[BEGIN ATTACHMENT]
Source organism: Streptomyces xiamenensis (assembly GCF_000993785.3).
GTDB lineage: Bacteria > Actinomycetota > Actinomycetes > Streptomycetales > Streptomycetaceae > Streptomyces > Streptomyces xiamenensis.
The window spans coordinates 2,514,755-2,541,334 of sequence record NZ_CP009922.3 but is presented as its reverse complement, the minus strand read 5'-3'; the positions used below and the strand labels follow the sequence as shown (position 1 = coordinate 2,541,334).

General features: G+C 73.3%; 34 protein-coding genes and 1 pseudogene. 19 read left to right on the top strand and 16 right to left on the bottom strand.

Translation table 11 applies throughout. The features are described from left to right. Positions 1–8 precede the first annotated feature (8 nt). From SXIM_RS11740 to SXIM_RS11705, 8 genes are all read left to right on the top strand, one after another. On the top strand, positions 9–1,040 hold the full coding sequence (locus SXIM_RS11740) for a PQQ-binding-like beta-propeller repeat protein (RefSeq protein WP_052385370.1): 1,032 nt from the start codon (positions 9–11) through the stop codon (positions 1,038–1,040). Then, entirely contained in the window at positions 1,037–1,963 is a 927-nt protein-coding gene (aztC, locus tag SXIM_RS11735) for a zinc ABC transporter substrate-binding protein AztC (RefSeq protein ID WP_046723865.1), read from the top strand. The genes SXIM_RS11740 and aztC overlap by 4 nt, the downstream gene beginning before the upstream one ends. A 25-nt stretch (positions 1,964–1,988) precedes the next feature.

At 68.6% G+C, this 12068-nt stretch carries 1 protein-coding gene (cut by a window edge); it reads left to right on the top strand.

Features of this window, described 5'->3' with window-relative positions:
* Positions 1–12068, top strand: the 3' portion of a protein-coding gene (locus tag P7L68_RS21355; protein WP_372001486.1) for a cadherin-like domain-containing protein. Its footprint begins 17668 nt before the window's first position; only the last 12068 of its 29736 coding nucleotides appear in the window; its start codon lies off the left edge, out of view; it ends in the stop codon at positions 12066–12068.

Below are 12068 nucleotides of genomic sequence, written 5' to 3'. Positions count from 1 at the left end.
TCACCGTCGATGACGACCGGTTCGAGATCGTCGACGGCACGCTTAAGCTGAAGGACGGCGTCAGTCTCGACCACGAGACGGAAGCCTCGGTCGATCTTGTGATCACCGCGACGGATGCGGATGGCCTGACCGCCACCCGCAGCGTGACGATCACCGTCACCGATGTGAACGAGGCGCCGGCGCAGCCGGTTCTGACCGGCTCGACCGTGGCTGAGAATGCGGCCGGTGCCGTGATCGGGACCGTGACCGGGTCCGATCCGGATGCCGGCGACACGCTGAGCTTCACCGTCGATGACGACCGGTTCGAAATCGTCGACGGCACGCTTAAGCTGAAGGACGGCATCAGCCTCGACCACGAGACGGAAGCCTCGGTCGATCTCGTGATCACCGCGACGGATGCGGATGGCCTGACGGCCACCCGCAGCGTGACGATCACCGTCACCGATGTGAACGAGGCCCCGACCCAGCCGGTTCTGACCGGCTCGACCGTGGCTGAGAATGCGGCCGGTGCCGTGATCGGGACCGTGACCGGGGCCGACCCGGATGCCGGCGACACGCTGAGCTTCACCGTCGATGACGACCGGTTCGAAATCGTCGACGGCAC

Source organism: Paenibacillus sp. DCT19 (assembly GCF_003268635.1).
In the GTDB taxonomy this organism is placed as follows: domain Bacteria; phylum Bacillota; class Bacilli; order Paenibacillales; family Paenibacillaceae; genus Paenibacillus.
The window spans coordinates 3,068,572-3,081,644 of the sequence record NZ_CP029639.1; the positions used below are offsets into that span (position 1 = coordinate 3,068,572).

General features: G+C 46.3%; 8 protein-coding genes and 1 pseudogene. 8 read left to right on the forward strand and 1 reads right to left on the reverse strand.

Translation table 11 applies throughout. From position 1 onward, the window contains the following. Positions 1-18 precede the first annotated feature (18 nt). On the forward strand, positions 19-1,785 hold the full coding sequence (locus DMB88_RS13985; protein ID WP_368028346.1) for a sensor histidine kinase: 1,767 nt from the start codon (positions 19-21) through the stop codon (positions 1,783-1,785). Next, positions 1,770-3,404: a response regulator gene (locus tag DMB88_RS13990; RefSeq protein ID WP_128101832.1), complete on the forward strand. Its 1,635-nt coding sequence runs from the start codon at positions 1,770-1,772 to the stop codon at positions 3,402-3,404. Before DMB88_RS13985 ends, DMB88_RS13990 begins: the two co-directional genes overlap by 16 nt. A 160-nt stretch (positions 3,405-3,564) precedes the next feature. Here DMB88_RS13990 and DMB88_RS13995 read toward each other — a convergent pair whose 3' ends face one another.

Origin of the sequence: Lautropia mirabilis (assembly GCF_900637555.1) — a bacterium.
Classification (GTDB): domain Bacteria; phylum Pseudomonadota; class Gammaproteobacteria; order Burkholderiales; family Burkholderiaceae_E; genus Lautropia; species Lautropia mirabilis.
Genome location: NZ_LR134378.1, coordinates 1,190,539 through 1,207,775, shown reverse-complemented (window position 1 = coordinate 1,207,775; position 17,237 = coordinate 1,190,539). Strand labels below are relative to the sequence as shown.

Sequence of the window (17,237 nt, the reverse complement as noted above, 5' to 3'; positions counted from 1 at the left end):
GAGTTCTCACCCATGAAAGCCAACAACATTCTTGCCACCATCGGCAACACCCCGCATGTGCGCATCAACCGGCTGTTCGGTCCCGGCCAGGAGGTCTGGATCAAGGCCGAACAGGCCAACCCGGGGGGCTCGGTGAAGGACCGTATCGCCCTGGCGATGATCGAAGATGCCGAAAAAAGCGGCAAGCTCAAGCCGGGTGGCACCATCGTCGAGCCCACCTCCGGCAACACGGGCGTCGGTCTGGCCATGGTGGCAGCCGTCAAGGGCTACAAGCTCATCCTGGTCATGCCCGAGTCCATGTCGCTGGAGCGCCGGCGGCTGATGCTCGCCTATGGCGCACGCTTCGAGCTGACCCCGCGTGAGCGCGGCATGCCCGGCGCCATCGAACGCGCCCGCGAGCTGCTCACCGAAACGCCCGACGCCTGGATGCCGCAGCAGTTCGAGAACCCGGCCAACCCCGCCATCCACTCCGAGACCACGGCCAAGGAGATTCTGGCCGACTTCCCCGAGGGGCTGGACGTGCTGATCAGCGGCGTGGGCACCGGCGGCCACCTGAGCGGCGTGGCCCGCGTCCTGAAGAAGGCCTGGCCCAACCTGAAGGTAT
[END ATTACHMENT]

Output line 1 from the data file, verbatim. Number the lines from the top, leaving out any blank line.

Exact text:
Source organism: Streptomyces xiamenensis (assembly GCF_000993785.3).